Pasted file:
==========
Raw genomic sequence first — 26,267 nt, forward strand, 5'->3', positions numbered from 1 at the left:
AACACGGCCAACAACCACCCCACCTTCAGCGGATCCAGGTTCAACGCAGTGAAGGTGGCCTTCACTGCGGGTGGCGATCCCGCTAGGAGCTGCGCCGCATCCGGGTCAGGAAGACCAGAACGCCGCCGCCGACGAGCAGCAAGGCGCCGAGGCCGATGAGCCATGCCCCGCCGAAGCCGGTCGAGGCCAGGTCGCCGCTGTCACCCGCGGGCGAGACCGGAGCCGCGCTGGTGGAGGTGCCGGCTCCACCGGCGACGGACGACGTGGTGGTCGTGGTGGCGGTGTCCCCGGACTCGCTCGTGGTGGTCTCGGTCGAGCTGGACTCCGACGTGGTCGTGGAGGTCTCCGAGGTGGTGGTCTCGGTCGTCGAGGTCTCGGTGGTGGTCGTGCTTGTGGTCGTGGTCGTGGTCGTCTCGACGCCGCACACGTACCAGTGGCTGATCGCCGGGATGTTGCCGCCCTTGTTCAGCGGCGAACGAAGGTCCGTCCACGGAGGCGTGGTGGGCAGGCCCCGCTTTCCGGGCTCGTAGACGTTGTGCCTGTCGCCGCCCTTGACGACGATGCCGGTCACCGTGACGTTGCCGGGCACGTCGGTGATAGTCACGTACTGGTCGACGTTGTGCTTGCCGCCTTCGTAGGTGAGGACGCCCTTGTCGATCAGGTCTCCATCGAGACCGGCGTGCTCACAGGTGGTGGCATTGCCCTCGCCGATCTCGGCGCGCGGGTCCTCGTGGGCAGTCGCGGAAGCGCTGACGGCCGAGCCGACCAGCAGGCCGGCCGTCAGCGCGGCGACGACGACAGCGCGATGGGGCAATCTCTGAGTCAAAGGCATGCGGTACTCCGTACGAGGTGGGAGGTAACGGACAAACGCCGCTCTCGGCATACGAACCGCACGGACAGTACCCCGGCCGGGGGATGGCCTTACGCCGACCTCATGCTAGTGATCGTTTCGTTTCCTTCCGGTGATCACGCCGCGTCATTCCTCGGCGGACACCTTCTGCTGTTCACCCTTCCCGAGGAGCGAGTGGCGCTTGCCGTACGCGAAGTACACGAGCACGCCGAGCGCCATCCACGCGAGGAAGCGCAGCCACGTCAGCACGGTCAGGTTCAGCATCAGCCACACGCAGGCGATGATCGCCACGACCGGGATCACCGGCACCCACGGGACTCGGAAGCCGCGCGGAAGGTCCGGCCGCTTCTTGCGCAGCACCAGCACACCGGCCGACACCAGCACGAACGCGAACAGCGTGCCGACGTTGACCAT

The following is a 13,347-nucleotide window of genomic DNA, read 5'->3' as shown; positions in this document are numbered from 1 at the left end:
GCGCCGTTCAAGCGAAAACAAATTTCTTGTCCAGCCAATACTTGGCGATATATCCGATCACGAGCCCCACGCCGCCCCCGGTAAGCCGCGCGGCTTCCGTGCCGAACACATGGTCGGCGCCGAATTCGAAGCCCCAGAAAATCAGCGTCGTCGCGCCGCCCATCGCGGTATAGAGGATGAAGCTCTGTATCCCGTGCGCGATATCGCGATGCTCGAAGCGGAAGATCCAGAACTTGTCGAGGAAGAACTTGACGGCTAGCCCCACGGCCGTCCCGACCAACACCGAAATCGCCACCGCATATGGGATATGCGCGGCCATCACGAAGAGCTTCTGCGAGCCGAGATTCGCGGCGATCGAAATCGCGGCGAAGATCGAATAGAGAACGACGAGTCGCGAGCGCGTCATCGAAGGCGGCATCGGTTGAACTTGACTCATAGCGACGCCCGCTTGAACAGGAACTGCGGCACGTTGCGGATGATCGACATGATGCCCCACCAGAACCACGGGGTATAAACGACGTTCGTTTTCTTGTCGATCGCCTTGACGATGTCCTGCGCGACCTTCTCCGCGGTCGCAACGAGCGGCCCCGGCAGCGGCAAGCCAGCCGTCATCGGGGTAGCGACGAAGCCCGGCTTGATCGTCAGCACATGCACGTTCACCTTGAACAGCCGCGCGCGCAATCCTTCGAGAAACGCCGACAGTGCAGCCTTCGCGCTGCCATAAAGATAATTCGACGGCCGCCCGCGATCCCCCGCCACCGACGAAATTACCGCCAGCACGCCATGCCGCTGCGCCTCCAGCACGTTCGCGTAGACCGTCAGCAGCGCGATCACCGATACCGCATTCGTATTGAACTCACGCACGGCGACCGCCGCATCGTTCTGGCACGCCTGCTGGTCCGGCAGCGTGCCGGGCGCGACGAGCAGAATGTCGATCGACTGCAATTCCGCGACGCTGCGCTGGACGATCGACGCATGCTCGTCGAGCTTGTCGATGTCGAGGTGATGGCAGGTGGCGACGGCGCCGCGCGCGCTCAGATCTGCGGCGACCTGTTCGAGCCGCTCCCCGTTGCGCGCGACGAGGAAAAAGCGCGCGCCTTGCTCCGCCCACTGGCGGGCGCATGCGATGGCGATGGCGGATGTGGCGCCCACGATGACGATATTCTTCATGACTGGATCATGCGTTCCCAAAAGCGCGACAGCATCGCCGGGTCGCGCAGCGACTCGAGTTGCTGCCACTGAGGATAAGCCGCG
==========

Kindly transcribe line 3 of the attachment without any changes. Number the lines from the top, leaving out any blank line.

The following is a 13,347-nucleotide window of genomic DNA, read 5'->3' as shown; positions in this document are numbered from 1 at the left end: